Severe Respiratory Syncytial Virus Bronchiolitis: Epidemiologic Variations Associated With the Initiation of Palivizumab in Severely Premature Infants With Bronchopulmonary Dysplasia


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Abstract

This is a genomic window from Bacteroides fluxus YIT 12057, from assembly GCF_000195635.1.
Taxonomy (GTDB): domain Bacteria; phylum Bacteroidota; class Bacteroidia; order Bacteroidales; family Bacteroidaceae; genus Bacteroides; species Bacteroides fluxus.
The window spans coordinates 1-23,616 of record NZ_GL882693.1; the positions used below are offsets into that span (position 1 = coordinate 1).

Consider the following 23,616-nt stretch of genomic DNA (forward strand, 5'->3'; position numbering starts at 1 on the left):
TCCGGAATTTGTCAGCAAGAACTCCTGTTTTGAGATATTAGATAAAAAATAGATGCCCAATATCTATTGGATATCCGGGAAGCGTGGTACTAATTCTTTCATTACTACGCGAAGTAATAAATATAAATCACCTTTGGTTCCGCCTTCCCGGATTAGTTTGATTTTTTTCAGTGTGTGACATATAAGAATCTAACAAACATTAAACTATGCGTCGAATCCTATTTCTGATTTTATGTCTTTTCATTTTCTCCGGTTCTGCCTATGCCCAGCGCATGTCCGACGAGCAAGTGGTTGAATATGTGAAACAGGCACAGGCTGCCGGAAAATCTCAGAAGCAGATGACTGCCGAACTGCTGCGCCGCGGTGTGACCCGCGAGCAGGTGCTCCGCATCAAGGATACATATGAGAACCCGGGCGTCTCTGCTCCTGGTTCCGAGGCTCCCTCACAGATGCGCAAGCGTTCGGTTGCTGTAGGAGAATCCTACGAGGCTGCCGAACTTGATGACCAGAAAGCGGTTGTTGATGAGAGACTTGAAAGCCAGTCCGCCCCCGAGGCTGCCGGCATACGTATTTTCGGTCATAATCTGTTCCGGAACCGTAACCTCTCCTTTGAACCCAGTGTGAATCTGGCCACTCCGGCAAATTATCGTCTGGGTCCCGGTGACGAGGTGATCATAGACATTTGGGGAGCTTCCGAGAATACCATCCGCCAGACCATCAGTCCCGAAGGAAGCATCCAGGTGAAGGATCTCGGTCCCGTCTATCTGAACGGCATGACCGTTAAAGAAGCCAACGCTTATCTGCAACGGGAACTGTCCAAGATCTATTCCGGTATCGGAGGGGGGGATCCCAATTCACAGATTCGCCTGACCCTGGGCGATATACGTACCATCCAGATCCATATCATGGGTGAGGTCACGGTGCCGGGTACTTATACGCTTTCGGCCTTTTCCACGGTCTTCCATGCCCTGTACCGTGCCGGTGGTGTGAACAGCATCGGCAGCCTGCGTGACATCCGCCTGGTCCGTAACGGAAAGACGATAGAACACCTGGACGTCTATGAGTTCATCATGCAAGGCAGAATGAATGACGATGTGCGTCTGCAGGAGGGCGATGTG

Background:The efficacy of palivizumab prophylaxis after bronchopulmonary dysplasia (BPD) has been demonstrated in a single placebo-controlled trial. Concern has emerged about the degree of efficacy of palivizumab.This study was designed to determine the efficacy of administration of palivizumab to premature infants with a gestational age ≤32 weeks, a past history of BPD and younger than 6 months of age at the start of the epidemic.Methods:Prospective observational study of respiratory syncytial virus (RSV) bronchiolitis requiring hospitalization in Burgundy (12 hospitals) from December 1 to April 30 of the next year during 3 successive epidemic seasons (1999-2000, 2000-2001 and 2001-2002). The regional perinatal database provided perinatal epidemiologic characteristics of the population as a whole and of cohorts of children at risk for severe RSV infection born between April 15 and January 31 of the following year. Palivizumab was used in the 2000-2001 and 2001-2002 periods only.Results:The 3 epidemics included respectively 377, 310 and 328 children born during April 15 to January 31 of the following year. The 3 epidemics differed significantly by the proportion of severely premature infants with BPD (3.2% versus 0.7 and 0.3%). In the cohort of severely premature infants with BPD born in 1999-2000, 2000-2001 and 2001-2002, the hospitalization rate for RSV bronchiolitis decreased significantly from 12 of 26 to 2 of 17 and 1 of 26 (46.2% versus 11.8 and 3.8%; P < 0.01). Sixteen of 17 and 23 of 26 premature infants with a gestational age ≤32 weeks and with BPD had been treated with palivizumab in the years 2000-2001 and 2001-2002.Conclusions:This study strongly supports the efficacy of prevention of RSV bronchiolitis by palivizumab in severely premature infants with BPD.

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